But I am sure they will learn not to do this as they get more experience and more people working for them...

  15. #15
    Life is short. Be happy today! silver trophybronze trophy Sagewing's Avatar
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    Company A: Irresponsible for not clarifying the agreement with their vendor OR their clients.

    Company X: Rude for poaching a sub-contract from a vendor that they are working with.

    You: Irresponsible for not having a clear agreement with Company A.

    It sounds like there are no real great relationships to save here. Figure out whether you want long-term business from company A (amateurs?) or company B (unscrupulous) and just work with them.

    A one-year non-compete is common in written contracts, but this situation isn't common and there's not much to be lost.

    Best bet: learn from the experience, use written agreements in the future, and seek stronger relationships with better, more mature clients. Don't sweat this too much.

  16. #16
    SitePoint Wizard jimbo_dk's Avatar
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    Quote Originally Posted by Sagewing View Post
    It sounds like there are no real great relationships to save here. Figure out whether you want long-term business from company A (amateurs?) or company B (unscrupulous) and just work with them.
    Exactly. There are no contractual issues here. It's really your call.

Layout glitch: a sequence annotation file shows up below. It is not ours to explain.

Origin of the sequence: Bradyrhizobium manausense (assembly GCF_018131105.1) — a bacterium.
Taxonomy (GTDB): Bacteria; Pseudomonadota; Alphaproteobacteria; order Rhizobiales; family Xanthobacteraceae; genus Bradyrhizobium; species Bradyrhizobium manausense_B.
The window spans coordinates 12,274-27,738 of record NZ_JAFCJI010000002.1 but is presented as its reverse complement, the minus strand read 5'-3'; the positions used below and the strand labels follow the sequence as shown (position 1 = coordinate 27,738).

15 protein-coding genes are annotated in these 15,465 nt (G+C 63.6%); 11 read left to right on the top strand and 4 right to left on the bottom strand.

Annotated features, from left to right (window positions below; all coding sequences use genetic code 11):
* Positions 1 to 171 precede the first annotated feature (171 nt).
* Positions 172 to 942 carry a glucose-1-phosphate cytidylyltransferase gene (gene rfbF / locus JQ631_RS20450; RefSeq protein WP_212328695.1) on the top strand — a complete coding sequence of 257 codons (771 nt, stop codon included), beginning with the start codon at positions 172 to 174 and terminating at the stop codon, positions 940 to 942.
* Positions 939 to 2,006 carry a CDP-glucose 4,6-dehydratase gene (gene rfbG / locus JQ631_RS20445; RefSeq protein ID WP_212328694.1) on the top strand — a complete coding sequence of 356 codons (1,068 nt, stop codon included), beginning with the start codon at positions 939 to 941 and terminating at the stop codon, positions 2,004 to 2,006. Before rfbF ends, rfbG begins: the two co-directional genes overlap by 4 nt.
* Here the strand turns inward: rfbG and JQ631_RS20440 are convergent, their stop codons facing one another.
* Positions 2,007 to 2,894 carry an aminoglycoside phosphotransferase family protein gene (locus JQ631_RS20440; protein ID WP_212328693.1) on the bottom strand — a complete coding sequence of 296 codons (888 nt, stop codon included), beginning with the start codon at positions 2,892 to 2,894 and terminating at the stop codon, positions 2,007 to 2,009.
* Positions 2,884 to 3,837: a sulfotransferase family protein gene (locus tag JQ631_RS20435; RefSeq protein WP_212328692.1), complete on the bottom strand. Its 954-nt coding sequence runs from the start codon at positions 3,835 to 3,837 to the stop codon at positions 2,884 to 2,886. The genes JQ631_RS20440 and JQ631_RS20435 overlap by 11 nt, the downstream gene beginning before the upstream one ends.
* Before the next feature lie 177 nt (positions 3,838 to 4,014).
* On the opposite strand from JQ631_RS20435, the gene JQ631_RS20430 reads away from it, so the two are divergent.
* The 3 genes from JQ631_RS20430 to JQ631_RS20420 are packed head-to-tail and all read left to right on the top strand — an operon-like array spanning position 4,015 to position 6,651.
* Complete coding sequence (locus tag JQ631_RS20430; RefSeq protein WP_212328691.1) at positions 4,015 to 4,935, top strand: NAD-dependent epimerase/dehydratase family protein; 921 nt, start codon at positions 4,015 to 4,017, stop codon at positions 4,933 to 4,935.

Winners Respond. Losers React.
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  17. #17
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    I think, as previously mentioned, that as you have no contract you are at liberty to do as you please with regard to your clients, it will all come down to ethics and doing what you think is the right thing.

    Whatever you decide, I agree that you should get a written agreement signed by both you and company A and as for the non-compete clause that should also be included with a time frame negotiated as part of the agreement. From the reaction of Company A, I would guess that it doesn't matter if it is six months, one year or 10 years - they would still consider it a betrayal on your part if you did work for one of their clients.

    You may also need to consider that company X probably (maybe?) has a maintenance/development contract with company A and they may be breaching this contract by having the work done elsewhere. Also, make sure you check the ownership of the work you have done too - it may be that company A owns the rights to the website and therefore you would be breaching these rights by working on the site.